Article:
By Steven Scheer
JERUSALEM (Reuters) - Israel's cabinet will likely vote within two weeks on a proposal to allow another 33,000 Palestinian construction workers into Israel as the government seeks to ease the economic hardship that officials say has fueled a wave of Palestinian attacks.
Some 43,000 Palestinians already work in the sector that does not usually attract Israeli labor.
Israeli Finance Minister Moshe Kahlon told a news conference on Monday he planned to bring the proposal to the cabinet for a vote on Sunday or the following Sunday.
Police say most of the Palestinian attacks since October have been carried out by Palestinians who cross into Israel without permits from the West Bank. Israeli security forces have killed at least 163 Palestinians, 107 of whom Israel says were assailants while Palestinians have killed 27 Israelis and a U.S. citizen.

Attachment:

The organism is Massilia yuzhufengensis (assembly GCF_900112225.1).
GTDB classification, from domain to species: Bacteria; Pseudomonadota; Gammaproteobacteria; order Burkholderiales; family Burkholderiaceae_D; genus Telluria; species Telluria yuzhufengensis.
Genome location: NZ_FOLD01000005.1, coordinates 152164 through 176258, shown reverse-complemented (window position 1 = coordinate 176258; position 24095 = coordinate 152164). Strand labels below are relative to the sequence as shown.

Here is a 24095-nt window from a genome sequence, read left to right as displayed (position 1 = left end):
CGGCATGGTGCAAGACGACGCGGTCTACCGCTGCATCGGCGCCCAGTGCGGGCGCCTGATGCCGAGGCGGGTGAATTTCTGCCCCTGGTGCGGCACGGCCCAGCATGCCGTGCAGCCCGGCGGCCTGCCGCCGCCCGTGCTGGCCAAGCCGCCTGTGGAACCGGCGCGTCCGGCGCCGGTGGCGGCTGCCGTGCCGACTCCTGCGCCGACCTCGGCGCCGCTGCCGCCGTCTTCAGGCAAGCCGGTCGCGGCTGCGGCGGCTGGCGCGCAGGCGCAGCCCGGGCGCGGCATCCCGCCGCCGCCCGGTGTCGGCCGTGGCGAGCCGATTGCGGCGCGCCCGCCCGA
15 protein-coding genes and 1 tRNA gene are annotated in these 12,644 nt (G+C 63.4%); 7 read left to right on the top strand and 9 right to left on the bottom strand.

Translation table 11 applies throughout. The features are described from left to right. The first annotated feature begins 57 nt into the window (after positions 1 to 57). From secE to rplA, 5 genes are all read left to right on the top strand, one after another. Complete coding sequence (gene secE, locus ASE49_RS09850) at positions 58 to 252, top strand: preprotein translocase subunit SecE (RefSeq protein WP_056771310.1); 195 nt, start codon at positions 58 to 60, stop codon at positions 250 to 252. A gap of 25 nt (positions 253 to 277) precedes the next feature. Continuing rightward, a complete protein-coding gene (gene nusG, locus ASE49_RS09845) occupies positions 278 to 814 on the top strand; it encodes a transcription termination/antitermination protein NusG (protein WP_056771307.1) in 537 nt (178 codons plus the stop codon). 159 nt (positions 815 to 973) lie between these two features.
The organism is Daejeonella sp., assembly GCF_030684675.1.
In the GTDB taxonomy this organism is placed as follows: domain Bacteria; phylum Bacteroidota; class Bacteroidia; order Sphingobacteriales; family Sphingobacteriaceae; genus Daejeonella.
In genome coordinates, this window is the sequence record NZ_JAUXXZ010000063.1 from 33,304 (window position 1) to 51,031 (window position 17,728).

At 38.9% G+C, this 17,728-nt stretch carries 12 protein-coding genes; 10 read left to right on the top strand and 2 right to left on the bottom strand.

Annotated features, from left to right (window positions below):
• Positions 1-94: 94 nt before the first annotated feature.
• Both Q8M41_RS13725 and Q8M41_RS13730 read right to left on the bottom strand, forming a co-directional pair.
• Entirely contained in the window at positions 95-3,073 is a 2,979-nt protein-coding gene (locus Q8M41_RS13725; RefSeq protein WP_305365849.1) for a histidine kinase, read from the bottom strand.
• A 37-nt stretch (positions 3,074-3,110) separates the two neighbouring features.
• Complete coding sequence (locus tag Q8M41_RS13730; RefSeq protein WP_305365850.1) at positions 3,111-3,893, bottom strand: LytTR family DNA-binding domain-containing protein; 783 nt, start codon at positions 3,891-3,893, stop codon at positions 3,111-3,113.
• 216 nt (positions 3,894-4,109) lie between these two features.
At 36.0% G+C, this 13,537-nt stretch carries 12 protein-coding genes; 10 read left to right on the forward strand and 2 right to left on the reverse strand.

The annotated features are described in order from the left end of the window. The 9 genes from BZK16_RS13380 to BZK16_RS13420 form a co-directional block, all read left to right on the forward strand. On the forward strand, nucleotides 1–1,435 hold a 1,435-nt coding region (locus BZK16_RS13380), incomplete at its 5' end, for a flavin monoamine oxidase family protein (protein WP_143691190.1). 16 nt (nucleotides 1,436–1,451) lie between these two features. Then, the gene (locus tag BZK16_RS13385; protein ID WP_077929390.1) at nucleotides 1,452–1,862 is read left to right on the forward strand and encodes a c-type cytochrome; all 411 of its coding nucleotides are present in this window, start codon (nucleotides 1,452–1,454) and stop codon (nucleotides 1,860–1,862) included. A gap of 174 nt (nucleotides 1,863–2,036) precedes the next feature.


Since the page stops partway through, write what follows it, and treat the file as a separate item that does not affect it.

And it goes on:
As well as frustration over Jewish settlement-building, deemed illegal by the United Nations, on land Palestinians want for a state, tensions have been rising over Jerusalem's al-Aqsa mosque compound and Islamist calls for Israel's destruction.
Israeli military officials have said that improving the economic conditions for Palestinians could help alleviate the hardship that is partly fuelling the attacks.
In the West Bank, about 30 percent of Palestinians between the ages of 20 and 29 are unemployed, according to data from the Palestinian Statistics Bureau for the third quarter of 2015.
"We will get to more than 70,000 Palestinian construction workers," the minister said, adding that funds would also be increased to allow for a smoother border crossing from Palestinian areas into Israel.
About 55,000 Palestinians have permits to work in Israel, mostly in construction and agriculture, while another 30,000 undocumented Palestinian laborers also enter Israel daily.
Kahlon also said he was committed to re-implementing a two year government budget for 2017-2018, while there were no plans to further reduce taxes despite solid tax collections.
He said a rise in the housing purchase tax to 10 percent from 8 percent in 2015 that was aimed at reducing the amount of home purchases for investment had worked and boosted state coffers by 1.2 billion shekels ($309 million), money used to pay for soldiers' pay hikes and allocations to the elderly.
(Reporting by Steven Scheer; Editing by Alison Williams)